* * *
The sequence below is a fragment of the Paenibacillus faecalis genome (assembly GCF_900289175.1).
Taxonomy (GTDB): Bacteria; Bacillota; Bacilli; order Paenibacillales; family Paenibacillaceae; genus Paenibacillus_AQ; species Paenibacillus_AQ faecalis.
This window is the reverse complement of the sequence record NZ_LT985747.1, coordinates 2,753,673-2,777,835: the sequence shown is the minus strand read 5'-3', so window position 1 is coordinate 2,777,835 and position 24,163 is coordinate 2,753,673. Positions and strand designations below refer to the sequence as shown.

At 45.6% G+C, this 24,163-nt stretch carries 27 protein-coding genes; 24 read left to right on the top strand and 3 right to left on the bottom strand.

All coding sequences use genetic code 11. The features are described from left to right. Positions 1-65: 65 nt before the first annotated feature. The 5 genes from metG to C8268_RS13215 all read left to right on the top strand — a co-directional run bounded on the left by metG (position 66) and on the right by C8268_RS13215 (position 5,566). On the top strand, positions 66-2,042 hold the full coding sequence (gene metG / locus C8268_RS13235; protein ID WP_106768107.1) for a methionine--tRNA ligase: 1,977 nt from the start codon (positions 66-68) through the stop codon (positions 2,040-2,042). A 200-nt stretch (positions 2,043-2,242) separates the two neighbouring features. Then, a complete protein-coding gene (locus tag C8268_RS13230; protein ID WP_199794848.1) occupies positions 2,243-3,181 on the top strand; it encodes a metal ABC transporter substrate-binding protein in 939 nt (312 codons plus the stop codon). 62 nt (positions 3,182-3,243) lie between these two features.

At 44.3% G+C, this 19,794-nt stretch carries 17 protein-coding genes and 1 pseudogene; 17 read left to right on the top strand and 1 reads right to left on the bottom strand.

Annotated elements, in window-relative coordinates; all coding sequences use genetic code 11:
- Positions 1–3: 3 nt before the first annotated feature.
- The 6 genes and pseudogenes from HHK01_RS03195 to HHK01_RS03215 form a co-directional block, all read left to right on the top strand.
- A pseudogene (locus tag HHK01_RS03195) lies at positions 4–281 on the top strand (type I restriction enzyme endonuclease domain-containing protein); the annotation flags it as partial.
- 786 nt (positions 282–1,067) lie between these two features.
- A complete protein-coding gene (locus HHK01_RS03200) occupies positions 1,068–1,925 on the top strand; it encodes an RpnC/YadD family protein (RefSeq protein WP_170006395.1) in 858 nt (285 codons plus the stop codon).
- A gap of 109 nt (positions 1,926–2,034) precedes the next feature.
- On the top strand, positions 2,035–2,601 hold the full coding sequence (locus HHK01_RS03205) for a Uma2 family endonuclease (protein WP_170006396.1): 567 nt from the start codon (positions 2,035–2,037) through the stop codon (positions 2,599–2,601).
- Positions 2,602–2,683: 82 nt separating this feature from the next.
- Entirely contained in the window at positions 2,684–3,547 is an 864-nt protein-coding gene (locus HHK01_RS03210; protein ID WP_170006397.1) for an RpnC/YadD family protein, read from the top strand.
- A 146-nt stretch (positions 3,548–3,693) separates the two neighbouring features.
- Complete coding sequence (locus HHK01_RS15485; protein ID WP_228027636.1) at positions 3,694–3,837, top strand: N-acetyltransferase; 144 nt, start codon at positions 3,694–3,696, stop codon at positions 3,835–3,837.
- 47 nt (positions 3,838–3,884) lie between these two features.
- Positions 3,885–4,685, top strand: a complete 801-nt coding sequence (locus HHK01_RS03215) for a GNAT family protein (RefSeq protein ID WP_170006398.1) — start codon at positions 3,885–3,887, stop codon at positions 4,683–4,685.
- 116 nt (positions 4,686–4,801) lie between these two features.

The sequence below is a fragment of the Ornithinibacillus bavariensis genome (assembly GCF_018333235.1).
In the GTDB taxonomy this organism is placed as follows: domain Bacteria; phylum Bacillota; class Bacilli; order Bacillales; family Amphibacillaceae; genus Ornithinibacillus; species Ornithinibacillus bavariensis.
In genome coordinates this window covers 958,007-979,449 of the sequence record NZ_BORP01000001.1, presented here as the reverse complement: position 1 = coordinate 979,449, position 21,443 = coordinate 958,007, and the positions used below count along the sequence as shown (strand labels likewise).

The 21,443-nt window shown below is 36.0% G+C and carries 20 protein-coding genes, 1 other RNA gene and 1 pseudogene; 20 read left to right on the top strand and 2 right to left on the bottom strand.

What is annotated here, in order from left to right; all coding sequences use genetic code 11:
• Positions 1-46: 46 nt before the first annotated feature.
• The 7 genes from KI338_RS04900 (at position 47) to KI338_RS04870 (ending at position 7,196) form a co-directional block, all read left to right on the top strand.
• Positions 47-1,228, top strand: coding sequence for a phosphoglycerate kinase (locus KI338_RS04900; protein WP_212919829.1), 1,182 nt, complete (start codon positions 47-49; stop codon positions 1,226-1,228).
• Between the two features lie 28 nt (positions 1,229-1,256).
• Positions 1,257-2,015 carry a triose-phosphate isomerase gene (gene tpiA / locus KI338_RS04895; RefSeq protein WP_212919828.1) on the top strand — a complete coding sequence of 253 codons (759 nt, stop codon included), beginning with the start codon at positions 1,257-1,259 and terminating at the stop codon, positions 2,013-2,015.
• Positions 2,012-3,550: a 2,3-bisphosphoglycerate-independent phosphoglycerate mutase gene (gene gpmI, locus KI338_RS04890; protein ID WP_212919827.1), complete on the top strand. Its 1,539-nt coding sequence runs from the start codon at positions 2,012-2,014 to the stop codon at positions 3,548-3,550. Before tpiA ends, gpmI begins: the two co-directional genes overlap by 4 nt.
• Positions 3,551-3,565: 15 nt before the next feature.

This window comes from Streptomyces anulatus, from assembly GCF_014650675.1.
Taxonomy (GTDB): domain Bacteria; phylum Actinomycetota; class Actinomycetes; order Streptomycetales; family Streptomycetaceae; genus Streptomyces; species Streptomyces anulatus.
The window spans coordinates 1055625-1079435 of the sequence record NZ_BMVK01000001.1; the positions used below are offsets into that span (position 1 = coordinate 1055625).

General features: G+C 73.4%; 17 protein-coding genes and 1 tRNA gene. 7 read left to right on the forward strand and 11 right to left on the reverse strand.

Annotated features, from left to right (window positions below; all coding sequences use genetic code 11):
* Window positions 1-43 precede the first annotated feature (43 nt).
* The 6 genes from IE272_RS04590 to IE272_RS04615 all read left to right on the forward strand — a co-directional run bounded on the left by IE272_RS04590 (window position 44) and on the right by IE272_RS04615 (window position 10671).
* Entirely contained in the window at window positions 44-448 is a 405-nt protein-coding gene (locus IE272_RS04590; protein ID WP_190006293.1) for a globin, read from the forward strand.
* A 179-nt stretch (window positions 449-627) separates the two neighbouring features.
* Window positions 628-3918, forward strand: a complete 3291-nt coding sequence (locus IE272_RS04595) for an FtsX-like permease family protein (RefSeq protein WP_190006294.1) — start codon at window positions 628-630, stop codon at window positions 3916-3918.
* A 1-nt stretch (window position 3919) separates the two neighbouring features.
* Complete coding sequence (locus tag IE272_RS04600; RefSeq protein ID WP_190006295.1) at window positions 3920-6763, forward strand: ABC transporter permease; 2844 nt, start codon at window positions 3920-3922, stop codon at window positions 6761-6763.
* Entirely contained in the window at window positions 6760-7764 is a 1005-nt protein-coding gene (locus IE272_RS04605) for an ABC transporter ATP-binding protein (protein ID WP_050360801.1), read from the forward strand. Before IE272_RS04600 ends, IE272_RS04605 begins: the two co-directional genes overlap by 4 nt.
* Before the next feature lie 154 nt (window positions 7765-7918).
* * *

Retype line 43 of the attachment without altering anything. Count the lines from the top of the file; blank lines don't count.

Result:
* Window positions 628-3918, forward strand: a complete 3291-nt coding sequence (locus IE272_RS04595) for an FtsX-like permease family protein (RefSeq protein WP_190006294.1) — start codon at window positions 628-630, stop codon at window positions 3916-3918.